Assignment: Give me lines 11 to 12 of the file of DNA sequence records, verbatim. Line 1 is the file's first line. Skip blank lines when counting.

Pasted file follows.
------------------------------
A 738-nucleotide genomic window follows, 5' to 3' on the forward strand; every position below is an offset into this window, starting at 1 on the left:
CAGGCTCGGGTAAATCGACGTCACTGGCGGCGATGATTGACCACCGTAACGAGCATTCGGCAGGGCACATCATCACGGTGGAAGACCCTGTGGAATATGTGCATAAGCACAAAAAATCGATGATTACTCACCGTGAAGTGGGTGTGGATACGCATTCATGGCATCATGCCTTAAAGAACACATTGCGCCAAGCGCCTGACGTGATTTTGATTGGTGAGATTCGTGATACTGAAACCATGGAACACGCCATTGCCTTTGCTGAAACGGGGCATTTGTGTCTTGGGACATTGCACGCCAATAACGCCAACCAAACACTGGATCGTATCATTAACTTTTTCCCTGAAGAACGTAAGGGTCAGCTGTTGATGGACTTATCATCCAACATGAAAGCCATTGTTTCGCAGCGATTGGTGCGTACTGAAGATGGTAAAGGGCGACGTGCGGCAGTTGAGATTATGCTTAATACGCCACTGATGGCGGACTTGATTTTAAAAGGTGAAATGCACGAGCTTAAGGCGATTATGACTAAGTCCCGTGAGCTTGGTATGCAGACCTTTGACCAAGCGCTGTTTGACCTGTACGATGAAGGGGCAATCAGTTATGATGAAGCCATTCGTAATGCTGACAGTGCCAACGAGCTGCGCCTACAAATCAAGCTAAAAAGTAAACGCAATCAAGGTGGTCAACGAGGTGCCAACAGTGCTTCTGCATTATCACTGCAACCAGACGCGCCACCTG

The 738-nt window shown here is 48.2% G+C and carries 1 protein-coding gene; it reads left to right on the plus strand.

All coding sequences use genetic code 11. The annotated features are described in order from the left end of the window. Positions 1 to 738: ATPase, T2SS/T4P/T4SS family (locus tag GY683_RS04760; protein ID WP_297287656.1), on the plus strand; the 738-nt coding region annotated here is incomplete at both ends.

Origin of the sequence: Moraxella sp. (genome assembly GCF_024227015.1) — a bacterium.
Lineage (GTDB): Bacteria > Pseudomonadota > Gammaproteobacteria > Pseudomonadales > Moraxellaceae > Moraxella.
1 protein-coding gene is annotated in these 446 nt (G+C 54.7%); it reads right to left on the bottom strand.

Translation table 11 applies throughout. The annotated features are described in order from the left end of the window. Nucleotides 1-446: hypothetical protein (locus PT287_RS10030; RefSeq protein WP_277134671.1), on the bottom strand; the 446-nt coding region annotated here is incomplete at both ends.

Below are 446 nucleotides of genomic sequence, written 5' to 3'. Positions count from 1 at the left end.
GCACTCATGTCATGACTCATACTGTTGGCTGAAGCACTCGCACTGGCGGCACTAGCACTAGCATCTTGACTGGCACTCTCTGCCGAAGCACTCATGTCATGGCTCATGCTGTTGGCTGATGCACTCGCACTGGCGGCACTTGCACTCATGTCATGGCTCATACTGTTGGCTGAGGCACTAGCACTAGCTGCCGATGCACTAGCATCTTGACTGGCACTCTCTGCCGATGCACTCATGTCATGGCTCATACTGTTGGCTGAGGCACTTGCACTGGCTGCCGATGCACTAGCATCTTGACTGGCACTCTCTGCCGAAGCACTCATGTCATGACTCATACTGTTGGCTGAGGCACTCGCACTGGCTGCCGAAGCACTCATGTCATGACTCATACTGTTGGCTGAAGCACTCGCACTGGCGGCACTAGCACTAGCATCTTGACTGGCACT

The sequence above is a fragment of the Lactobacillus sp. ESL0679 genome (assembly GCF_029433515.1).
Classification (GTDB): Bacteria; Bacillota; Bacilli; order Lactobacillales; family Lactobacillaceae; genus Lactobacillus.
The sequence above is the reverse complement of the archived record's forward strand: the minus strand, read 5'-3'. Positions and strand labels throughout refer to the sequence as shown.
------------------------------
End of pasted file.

The sequence above is a fragment of the Lactobacillus sp. ESL0679 genome (assembly GCF_029433515.1).
Classification (GTDB): Bacteria; Bacillota; Bacilli; order Lactobacillales; family Lactobacillaceae; genus Lactobacillus.